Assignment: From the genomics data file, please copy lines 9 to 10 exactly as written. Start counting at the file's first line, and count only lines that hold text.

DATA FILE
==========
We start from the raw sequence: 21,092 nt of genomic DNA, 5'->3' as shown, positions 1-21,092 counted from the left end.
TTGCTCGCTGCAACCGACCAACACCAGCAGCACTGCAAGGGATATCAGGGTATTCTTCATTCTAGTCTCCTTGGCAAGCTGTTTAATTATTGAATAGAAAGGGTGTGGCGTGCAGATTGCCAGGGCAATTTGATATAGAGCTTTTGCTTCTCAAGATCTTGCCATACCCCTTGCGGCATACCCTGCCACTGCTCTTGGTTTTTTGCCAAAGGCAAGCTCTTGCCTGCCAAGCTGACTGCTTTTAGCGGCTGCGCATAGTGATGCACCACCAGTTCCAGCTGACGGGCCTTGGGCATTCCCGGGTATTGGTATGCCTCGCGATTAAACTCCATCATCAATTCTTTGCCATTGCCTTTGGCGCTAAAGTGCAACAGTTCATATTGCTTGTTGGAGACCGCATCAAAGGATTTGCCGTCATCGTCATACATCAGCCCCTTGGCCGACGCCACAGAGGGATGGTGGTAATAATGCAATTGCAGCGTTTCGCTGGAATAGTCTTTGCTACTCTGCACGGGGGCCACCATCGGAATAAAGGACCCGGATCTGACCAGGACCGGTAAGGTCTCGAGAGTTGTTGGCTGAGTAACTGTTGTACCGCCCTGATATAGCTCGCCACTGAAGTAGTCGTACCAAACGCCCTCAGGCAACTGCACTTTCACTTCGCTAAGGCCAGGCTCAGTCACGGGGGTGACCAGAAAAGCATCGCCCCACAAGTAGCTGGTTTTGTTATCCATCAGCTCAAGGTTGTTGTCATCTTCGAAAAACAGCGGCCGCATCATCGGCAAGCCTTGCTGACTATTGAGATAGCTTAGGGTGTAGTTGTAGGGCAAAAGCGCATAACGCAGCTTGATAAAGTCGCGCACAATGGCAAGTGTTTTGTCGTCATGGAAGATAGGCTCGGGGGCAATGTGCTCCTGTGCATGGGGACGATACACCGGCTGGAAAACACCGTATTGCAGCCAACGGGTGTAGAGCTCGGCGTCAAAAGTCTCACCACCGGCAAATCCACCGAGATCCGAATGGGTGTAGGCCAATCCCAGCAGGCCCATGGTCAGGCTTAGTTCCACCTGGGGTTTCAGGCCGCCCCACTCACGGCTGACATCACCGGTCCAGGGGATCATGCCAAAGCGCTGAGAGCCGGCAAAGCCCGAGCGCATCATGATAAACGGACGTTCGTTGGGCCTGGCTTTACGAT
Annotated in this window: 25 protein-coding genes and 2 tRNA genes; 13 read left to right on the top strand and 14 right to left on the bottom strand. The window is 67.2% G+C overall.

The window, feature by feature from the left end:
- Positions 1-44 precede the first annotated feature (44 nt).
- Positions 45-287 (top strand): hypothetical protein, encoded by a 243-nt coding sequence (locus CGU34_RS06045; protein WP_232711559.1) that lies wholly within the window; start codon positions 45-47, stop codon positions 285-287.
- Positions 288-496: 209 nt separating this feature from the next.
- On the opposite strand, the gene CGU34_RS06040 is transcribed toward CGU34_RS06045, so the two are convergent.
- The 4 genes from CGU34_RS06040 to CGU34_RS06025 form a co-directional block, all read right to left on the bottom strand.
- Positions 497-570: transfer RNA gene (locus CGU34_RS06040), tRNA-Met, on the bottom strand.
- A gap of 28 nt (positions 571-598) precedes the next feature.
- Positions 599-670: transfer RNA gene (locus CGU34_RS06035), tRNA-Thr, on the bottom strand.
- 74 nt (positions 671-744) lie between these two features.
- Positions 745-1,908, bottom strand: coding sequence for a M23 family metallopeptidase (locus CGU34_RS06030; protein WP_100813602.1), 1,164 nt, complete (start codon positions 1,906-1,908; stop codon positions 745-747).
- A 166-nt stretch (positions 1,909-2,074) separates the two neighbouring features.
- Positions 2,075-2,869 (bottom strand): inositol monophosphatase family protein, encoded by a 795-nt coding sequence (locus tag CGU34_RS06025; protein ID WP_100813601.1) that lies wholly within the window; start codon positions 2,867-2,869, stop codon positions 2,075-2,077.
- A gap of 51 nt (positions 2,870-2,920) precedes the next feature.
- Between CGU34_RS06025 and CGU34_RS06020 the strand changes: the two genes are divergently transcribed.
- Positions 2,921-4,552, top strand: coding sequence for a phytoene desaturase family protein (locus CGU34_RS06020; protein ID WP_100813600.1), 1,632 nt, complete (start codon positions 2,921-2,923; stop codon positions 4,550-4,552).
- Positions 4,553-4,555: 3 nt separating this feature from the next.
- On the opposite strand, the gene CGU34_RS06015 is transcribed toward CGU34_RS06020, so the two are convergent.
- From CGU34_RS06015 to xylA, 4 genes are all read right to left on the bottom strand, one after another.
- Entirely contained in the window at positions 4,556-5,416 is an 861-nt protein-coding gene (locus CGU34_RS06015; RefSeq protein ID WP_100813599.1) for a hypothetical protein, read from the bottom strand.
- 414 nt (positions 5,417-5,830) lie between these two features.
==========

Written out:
- The 4 genes from CGU34_RS06040 to CGU34_RS06025 form a co-directional block, all read right to left on the bottom strand.
- Positions 497-570: transfer RNA gene (locus CGU34_RS06040), tRNA-Met, on the bottom strand.